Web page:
Dhirubhai Ambani was an amazing entrepreneur who aroused extreme responses in people. Either you loved him or you hated him. There was little or nothing in between.
However, there is at least one important individual who had started out disliking the man who had founded the Reliance group of companies, India's single-largest privately owned corporate conglomerate, before becoming his admirer if not a faithful follower.
He is none other than Arun Shourie, former economist with the World Bank and one-time crusading journalist who is now the high-profile Union Minister for Communications, Information Technology and Divestment in the Atal Bihari Vajpayee government.
One should not expect anybody to speak ill of a departed person on the occasion of his death anniversary.
However, Shourie's explanation for his '180 degree turn' with regard to his acquaintanceship with the late Dhirubhai Ambani seems selective and incomplete.
Before one attempts to unravel a part of what is undoubtedly a complex and convoluted story, let us first go through what Shourie said on a rainy morning in Mumbai in the presence of a galaxy of luminaries from the world of Indian business and politics.
The occasion was a function held on July 6 for the delivery of the First Dhirubhai Ambani Memorial Lecture by the President of India A P J Abdul Kalam.
(For references to what Minister Shourie said that morning, one would be depending on the full text of his speech reproduced in the Indian Express newspaper on July 8.)
The minister stated that he first learnt about Dhirubhai through the articles of his former colleague S Gurumurthy, Chennai-based chartered accountant and convenor of the Swadeshi Jagran Manch.
(The SJM, an organisation espousing the cause of economic nationalism, is affiliated to the Rashtriya Swyamsevak Sangh, the ideological parent of the ruling Bharatiya Janata Party).
Shourie claimed the point of most of the articles written by Gurmurthy during 1986 and 1987 -- many of which he had co-authored -- "was that Reliance had done something in excess of what it had been permitted to do: that it had set up capacities in excess of what had been licenced, that it was producing in excess of those capacities."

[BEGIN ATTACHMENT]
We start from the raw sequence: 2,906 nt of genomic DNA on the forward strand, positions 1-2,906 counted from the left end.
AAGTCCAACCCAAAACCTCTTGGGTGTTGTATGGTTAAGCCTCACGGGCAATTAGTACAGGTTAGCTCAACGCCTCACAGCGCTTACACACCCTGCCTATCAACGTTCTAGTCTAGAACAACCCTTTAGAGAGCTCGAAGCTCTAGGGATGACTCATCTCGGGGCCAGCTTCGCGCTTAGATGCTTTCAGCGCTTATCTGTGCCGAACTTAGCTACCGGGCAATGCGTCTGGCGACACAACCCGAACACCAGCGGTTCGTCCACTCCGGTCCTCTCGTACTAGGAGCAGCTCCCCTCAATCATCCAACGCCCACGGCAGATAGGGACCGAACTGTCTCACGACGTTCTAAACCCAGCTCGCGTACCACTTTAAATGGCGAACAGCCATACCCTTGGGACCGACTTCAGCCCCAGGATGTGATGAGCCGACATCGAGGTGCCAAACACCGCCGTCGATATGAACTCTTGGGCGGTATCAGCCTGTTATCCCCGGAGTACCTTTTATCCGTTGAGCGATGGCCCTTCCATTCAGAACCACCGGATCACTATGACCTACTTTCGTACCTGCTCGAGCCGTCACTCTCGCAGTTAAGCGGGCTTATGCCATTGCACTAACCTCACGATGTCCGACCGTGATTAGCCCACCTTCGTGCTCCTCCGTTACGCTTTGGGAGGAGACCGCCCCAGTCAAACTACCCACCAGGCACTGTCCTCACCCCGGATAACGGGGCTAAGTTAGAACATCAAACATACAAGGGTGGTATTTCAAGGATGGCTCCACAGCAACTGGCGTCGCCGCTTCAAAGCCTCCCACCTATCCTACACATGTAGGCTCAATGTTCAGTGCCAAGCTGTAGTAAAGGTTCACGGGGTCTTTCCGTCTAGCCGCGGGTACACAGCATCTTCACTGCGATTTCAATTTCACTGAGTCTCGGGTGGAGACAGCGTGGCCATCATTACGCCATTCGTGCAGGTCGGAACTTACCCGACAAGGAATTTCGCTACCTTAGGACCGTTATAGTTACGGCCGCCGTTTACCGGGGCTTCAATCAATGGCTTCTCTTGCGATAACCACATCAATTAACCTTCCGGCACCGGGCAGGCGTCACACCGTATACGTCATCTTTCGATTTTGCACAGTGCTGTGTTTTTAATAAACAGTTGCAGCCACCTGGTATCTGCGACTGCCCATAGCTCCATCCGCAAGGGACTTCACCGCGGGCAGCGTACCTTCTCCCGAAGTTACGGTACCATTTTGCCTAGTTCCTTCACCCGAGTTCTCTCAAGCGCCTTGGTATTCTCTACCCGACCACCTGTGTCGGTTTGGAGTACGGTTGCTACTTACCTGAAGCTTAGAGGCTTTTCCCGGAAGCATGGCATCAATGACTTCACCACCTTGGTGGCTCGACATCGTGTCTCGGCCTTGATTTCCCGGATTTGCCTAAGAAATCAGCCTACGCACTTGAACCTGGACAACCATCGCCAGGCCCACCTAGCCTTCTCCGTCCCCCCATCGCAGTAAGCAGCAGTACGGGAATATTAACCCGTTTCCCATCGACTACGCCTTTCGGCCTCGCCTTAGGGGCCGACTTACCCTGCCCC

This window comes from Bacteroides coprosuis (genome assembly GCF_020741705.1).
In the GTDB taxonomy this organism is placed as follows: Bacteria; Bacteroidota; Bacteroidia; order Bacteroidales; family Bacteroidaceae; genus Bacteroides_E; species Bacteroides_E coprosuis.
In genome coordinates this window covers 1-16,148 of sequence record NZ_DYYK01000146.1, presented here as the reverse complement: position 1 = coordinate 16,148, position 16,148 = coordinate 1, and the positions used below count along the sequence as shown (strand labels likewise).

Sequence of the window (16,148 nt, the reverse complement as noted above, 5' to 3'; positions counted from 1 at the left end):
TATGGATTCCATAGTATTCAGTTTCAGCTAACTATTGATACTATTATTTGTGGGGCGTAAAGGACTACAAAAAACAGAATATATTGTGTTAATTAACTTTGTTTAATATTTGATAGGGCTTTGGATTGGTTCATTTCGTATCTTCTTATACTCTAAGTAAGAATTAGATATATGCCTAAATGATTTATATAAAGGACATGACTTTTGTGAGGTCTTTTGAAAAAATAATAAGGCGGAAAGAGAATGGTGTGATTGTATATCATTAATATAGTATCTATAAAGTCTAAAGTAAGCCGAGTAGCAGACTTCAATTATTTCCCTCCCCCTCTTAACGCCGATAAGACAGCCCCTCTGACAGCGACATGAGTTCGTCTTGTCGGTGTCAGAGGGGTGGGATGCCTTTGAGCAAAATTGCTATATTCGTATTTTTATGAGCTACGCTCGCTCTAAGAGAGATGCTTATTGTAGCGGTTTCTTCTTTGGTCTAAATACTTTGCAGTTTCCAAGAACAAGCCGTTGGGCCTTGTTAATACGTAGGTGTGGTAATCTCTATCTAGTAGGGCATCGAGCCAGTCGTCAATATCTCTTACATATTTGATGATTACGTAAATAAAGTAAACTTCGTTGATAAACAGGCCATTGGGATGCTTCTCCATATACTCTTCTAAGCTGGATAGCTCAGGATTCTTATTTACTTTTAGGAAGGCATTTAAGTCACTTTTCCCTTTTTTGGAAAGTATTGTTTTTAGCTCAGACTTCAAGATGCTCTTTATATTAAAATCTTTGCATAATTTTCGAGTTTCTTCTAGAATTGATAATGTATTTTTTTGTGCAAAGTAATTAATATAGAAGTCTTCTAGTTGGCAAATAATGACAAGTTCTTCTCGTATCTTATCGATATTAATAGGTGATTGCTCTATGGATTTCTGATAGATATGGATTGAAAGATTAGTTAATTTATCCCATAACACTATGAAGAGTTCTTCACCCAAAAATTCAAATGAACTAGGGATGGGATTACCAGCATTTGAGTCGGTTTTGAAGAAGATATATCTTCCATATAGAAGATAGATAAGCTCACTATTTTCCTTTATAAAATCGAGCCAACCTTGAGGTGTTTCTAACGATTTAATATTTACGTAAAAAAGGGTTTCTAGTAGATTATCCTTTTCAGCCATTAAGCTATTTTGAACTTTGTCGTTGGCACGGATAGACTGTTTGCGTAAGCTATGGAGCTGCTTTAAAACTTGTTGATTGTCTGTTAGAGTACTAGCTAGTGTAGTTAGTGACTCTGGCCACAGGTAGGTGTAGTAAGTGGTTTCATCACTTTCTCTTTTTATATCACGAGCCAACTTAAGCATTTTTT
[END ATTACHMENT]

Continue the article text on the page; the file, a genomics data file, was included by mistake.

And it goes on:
The minister then stated: "Most would say today that those restrictions and conditions should not have been there in the first place, that they are what held the country back. And that the Dhirubhais are to be thanked, not once but twice over: they set up world class companies and facilities in spite of those regulations and thus laid the foundations for the growth all of us claim credit for today. . ."
Shourie then paraphrased what Austrian economist Freidrich von Hayek, the guru of most believers in free enterprise capitalism, had said: " by exceeding the limits in which those restrictions sought to impound them, they helped create the case for scrapping those regulations "
Before moving on to what Shourie reminisced about his meetings with the late Dhirubhai Ambani, let us briefly examine the minister's contention about what "most" of the Express articles written by Gurumurthy and him had stated about the Reliance group and the way it was encouraged by the government headed by Indira Gandhi.
In the humble opinion of this correspondent, Shourie and Gurumurthy's series of articles on the Reliance group contained much, much more about the Ambani family controlled corporate empire and the government of the day than the fact that Reliance group companies had often produced more than their licenced manufacturing capacities.
Besides, even if one does not agree with the thrust and tenor of the laws of the land as they existed at a particular point of time, the fact that a corporate group was accused of violating these laws cannot be denied.
1986 was a crucial year for Dhirubhai. He suffered a stroke in February that year. A few months later, the Express began publishing a series of articles by Shourie and Gurumurthy, which meticulously detailed a host of ways in which the Indira Gandhi government had gone out of its way to assist the Ambanis.
One article was on the subject of how the Reliance group imported "spare parts", "components" and "balancing equipment" of textile manufacturing machinery to nearly double its production capacities. The article provocatively claimed the Ambanis had "smuggled" in a plant.